Or no, I think as I turn again and pick up speed down a bigger hill, it’s not that it’s mine, exactly, it’s that when I ride, I’m really in the city and of it. When I’m moving through L.A. on a bike, this city of sprawl and alienation and a crazy wealth gap is accessible and rich and beautiful in all sorts of non-monetary, non-manicured ways. On my bike, it’s not that L.A.’s mine, but that it and I are complicatedly engaged—and what I’m engaged with is not the notoriously alienating celluloid city but the L.A. I’ve spent most of my life in, the L.A. I love—one of the most diverse cities in the world, where you can spend hours outside daily all year long, where the mood shifts every few blocks, where people are walking—and talking to strangers and eating mangos on corners and planting side by side in community gardens and… and… and…

…And I really don’t want to ask some dumb SUV bitch if she knows there’s a war going on, don’t want to demonize her or anybody. Because I don’t really think anybody’s a demon. I think we’re all products of a system that hurts all of us and the earth we’re standing on, and that both privilege and lack within that system, in their different ways, make it hard to map a way out. And I know that this mood, this angle, is hard to hold onto. Finding a peaceful side street helps. So does pedaling so hard I start to giggle at my strength and speed, sometimes. Other times, I get the mood back by reminding myself that I don’t have to get there asap, that I live in a city where many streets are awesome with the scent of jasmine, which brings back scenes of old friends and other L.A. phases and neighborhoods. And tonight I can just inhale that—I can just glide.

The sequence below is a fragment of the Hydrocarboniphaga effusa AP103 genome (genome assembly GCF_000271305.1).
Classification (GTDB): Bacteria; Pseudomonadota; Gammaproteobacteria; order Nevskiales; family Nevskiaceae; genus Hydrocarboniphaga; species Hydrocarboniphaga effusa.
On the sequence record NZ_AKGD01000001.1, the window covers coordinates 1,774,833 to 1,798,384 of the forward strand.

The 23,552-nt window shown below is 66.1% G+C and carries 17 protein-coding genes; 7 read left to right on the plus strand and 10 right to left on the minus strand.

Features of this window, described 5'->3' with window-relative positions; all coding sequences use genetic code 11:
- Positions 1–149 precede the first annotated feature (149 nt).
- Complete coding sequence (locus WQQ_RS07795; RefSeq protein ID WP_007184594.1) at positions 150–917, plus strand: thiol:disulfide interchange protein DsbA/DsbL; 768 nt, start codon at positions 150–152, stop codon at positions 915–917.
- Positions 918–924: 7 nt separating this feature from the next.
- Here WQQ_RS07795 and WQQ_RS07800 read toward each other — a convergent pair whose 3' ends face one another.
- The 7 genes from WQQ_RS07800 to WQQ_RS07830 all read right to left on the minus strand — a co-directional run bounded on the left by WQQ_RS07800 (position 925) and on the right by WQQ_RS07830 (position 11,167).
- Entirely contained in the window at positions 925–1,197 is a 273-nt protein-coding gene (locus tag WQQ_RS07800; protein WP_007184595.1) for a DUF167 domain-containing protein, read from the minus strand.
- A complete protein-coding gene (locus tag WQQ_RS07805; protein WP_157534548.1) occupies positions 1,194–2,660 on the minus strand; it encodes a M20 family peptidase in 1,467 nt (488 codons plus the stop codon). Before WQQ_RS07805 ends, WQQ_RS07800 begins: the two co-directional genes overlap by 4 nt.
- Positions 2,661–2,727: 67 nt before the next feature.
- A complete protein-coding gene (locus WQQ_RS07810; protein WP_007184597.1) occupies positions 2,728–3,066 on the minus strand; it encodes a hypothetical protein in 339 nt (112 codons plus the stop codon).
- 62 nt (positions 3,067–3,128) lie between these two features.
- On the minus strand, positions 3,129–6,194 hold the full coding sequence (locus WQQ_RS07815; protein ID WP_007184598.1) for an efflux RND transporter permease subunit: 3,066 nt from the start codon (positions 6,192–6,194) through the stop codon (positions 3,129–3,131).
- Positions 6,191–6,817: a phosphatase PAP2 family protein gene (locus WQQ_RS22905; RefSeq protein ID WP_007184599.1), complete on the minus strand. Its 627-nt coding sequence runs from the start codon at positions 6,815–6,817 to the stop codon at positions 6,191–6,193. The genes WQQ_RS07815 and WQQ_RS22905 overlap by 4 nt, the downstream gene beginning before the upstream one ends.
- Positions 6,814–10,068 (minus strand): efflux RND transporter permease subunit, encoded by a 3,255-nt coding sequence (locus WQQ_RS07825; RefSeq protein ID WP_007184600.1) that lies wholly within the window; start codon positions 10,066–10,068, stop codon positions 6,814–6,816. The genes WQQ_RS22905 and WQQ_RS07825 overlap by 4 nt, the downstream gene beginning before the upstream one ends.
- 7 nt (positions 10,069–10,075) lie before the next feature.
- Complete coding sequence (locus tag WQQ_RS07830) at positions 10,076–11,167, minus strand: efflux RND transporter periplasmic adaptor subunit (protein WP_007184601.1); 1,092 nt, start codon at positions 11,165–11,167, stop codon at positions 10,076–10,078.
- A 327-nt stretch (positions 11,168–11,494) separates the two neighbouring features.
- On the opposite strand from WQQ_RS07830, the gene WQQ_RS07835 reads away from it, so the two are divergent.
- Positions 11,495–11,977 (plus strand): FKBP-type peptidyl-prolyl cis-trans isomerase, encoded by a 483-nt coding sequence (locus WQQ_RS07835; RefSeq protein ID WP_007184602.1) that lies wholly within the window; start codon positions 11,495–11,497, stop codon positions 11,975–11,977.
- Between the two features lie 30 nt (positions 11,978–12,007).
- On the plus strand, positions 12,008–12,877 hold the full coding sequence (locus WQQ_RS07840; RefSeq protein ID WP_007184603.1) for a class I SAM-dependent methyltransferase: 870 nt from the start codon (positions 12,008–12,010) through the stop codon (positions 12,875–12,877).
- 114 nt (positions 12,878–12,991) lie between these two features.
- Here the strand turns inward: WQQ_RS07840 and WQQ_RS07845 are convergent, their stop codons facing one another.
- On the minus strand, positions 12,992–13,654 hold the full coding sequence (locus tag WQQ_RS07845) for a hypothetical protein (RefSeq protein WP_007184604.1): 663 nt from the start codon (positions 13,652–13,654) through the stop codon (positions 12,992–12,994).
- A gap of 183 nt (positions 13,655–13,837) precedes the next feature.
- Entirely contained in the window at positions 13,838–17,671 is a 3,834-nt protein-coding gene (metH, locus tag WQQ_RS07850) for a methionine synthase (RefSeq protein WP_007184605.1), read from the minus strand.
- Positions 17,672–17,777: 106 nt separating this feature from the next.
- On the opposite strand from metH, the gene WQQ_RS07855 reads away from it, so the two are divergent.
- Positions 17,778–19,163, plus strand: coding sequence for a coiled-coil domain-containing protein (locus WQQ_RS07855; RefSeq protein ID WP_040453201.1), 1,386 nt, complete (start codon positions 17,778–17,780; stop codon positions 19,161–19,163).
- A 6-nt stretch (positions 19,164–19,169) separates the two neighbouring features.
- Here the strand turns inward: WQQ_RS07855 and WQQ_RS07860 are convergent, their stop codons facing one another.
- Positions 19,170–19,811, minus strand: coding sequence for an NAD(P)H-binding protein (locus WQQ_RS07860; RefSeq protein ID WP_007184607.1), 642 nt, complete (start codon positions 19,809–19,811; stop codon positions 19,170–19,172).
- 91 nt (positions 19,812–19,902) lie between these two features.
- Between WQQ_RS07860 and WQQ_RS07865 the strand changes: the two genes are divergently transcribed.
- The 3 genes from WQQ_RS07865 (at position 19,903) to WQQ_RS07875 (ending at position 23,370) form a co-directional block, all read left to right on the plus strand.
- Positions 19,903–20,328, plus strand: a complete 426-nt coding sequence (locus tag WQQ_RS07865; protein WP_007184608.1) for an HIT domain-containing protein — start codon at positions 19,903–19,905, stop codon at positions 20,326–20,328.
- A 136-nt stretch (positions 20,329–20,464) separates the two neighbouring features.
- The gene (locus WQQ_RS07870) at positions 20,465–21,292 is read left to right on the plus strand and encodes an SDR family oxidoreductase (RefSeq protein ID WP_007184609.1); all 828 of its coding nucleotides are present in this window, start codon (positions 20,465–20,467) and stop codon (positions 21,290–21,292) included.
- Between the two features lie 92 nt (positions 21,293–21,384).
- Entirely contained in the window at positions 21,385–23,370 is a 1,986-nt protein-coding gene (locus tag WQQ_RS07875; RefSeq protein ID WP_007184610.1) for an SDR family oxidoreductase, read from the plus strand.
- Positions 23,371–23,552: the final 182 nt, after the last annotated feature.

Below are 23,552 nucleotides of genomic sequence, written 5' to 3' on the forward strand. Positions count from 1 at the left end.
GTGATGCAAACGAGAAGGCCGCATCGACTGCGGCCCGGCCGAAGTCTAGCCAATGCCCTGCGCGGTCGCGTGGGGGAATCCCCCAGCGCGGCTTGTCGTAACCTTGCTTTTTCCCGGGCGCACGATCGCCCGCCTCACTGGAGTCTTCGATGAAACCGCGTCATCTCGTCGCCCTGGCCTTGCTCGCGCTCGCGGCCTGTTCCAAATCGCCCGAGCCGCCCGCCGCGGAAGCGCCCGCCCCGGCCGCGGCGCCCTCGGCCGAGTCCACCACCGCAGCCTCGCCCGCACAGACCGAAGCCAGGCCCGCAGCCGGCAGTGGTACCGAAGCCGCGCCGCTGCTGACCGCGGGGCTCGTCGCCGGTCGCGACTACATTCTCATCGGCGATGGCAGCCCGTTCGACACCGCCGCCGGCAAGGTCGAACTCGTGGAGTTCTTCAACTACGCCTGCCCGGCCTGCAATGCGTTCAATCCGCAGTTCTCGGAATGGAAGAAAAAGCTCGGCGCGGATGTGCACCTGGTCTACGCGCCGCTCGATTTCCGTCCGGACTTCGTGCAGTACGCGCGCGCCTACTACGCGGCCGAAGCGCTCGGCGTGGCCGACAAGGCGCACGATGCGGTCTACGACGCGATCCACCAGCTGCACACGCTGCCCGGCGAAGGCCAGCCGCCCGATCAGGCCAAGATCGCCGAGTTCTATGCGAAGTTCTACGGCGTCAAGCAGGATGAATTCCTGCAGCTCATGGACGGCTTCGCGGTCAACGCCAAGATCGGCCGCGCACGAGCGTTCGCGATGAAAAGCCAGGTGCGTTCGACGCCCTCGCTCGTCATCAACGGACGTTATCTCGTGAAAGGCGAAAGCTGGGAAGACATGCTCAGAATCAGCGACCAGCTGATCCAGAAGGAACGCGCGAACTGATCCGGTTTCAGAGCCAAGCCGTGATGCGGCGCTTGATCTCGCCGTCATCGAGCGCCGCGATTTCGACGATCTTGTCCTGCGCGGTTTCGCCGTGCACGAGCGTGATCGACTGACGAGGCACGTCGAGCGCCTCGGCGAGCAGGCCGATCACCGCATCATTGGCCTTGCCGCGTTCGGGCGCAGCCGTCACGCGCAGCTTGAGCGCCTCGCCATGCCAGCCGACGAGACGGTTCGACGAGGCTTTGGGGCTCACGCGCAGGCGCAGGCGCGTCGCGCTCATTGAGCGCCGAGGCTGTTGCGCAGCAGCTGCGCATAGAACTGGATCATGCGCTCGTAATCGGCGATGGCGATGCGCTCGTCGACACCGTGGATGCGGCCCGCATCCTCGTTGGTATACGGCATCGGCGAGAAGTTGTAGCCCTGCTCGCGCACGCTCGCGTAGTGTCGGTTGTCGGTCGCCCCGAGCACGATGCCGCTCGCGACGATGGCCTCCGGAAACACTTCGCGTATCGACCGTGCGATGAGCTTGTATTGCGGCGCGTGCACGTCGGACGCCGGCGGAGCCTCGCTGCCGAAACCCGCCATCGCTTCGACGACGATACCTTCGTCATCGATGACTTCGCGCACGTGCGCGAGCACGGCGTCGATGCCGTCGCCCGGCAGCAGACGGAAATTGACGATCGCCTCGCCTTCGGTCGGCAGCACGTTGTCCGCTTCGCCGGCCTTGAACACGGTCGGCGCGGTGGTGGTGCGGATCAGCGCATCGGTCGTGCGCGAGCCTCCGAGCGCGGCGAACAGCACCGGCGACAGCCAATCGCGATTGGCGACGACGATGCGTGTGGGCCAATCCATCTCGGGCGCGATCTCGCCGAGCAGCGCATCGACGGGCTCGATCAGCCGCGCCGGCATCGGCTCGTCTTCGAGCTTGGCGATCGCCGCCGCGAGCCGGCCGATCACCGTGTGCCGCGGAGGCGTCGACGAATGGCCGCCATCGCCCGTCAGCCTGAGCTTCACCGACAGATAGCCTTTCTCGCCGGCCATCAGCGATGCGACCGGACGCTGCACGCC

Jessica thinks you should know: There’s quite a vibrant bike culture in L.A. (check out cicle.org and bicyclekitchen.com). And she wants to say hi to Nick-the-house-manager-at-Redcat, who opens the special door for her to park her bike while she watches strange films.

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Recipe: Easy Alterations and Advice for Fat Girls Who Thrift Shop